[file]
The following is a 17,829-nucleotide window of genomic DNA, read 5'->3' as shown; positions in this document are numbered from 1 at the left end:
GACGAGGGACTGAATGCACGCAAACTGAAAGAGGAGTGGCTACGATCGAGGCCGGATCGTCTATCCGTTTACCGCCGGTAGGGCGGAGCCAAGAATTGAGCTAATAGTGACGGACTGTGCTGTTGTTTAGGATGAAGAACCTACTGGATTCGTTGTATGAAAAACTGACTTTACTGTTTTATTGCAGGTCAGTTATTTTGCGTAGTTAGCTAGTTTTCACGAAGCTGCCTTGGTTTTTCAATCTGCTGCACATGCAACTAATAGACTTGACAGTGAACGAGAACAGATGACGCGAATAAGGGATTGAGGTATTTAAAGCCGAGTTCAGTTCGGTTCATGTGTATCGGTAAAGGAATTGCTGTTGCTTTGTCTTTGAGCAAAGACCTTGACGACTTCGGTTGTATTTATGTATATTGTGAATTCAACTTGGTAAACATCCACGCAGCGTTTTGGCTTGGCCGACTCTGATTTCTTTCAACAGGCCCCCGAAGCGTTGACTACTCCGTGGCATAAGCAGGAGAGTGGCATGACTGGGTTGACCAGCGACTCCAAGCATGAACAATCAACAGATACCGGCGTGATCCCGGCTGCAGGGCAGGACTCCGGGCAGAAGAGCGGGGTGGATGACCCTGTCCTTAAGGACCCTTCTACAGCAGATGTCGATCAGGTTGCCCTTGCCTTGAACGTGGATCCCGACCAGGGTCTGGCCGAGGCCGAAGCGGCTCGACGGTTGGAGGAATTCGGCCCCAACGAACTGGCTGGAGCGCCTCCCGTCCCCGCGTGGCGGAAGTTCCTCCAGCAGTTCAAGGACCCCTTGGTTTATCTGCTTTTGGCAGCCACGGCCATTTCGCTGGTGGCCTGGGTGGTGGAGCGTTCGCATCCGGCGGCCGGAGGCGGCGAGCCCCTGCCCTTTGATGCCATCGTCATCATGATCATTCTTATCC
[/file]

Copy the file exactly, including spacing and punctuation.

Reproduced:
The following is a 17,829-nucleotide window of genomic DNA, read 5'->3' as shown; positions in this document are numbered from 1 at the left end:
GACGAGGGACTGAATGCACGCAAACTGAAAGAGGAGTGGCTACGATCGAGGCCGGATCGTCTATCCGTTTACCGCCGGTAGGGCGGAGCCAAGAATTGAGCTAATAGTGACGGACTGTGCTGTTGTTTAGGATGAAGAACCTACTGGATTCGTTGTATGAAAAACTGACTTTACTGTTTTATTGCAGGTCAGTTATTTTGCGTAGTTAGCTAGTTTTCACGAAGCTGCCTTGGTTTTTCAATCTGCTGCACATGCAACTAATAGACTTGACAGTGAACGAGAACAGATGACGCGAATAAGGGATTGAGGTATTTAAAGCCGAGTTCAGTTCGGTTCATGTGTATCGGTAAAGGAATTGCTGTTGCTTTGTCTTTGAGCAAAGACCTTGACGACTTCGGTTGTATTTATGTATATTGTGAATTCAACTTGGTAAACATCCACGCAGCGTTTTGGCTTGGCCGACTCTGATTTCTTTCAACAGGCCCCCGAAGCGTTGACTACTCCGTGGCATAAGCAGGAGAGTGGCATGACTGGGTTGACCAGCGACTCCAAGCATGAACAATCAACAGATACCGGCGTGATCCCGGCTGCAGGGCAGGACTCCGGGCAGAAGAGCGGGGTGGATGACCCTGTCCTTAAGGACCCTTCTACAGCAGATGTCGATCAGGTTGCCCTTGCCTTGAACGTGGATCCCGACCAGGGTCTGGCCGAGGCCGAAGCGGCTCGACGGTTGGAGGAATTCGGCCCCAACGAACTGGCTGGAGCGCCTCCCGTCCCCGCGTGGCGGAAGTTCCTCCAGCAGTTCAAGGACCCCTTGGTTTATCTGCTTTTGGCAGCCACGGCCATTTCGCTGGTGGCCTGGGTGGTGGAGCGTTCGCATCCGGCGGCCGGAGGCGGCGAGCCCCTGCCCTTTGATGCCATCGTCATCATGATCATTCTTATCC